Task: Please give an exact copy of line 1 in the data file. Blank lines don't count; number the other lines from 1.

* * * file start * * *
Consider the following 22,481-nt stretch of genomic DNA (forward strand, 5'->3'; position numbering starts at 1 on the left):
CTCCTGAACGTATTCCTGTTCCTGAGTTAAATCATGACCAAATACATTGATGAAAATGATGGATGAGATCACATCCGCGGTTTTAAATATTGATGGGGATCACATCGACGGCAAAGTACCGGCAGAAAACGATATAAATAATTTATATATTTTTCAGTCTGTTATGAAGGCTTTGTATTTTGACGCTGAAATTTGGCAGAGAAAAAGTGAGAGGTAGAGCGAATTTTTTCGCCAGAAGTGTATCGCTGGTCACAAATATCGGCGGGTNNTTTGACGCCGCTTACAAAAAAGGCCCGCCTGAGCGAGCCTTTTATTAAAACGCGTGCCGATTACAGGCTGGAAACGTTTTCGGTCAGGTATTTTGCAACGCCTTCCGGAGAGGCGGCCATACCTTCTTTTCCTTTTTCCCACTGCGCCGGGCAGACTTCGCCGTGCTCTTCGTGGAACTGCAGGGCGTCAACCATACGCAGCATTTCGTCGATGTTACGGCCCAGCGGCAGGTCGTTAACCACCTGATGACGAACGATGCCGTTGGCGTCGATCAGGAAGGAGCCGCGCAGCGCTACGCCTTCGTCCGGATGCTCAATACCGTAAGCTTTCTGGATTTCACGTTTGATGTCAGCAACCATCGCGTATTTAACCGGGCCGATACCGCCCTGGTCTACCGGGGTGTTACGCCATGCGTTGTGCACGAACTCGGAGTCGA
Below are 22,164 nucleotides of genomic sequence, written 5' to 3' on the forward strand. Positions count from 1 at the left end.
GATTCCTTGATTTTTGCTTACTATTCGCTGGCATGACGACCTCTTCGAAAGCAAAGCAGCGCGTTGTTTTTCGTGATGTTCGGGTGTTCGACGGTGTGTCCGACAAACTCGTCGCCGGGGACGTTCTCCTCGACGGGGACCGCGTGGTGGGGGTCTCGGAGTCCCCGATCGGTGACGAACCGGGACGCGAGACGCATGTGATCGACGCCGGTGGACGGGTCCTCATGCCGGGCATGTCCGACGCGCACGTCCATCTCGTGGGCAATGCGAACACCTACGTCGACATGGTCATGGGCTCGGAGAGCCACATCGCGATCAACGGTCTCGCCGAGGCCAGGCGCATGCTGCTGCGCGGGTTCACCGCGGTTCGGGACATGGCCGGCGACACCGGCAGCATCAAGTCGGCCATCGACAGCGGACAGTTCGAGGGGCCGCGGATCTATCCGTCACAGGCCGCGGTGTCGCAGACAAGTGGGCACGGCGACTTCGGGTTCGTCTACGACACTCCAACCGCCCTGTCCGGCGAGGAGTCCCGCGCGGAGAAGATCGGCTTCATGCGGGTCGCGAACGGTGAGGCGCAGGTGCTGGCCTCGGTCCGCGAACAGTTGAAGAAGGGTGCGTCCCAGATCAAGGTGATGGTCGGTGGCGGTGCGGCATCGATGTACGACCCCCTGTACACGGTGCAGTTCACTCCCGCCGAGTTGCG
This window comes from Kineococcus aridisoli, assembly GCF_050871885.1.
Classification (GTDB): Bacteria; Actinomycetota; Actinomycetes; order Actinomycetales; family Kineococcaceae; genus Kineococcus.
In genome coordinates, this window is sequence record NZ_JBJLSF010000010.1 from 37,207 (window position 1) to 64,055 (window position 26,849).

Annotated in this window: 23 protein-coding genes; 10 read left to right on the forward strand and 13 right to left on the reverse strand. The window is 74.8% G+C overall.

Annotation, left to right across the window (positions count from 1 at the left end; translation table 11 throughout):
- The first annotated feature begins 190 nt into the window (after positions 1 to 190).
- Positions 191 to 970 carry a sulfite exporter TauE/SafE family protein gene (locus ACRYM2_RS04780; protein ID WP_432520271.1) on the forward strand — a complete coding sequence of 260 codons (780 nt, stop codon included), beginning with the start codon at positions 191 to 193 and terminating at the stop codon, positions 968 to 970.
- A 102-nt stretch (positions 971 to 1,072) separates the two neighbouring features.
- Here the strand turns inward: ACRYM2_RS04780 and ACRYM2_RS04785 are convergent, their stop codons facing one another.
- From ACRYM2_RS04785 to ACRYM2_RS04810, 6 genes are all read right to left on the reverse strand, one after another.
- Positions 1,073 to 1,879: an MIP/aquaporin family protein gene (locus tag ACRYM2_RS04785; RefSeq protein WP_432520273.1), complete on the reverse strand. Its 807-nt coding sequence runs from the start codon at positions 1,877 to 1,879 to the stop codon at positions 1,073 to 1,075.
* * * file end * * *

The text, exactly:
Consider the following 22,481-nt stretch of genomic DNA (forward strand, 5'->3'; position numbering starts at 1 on the left):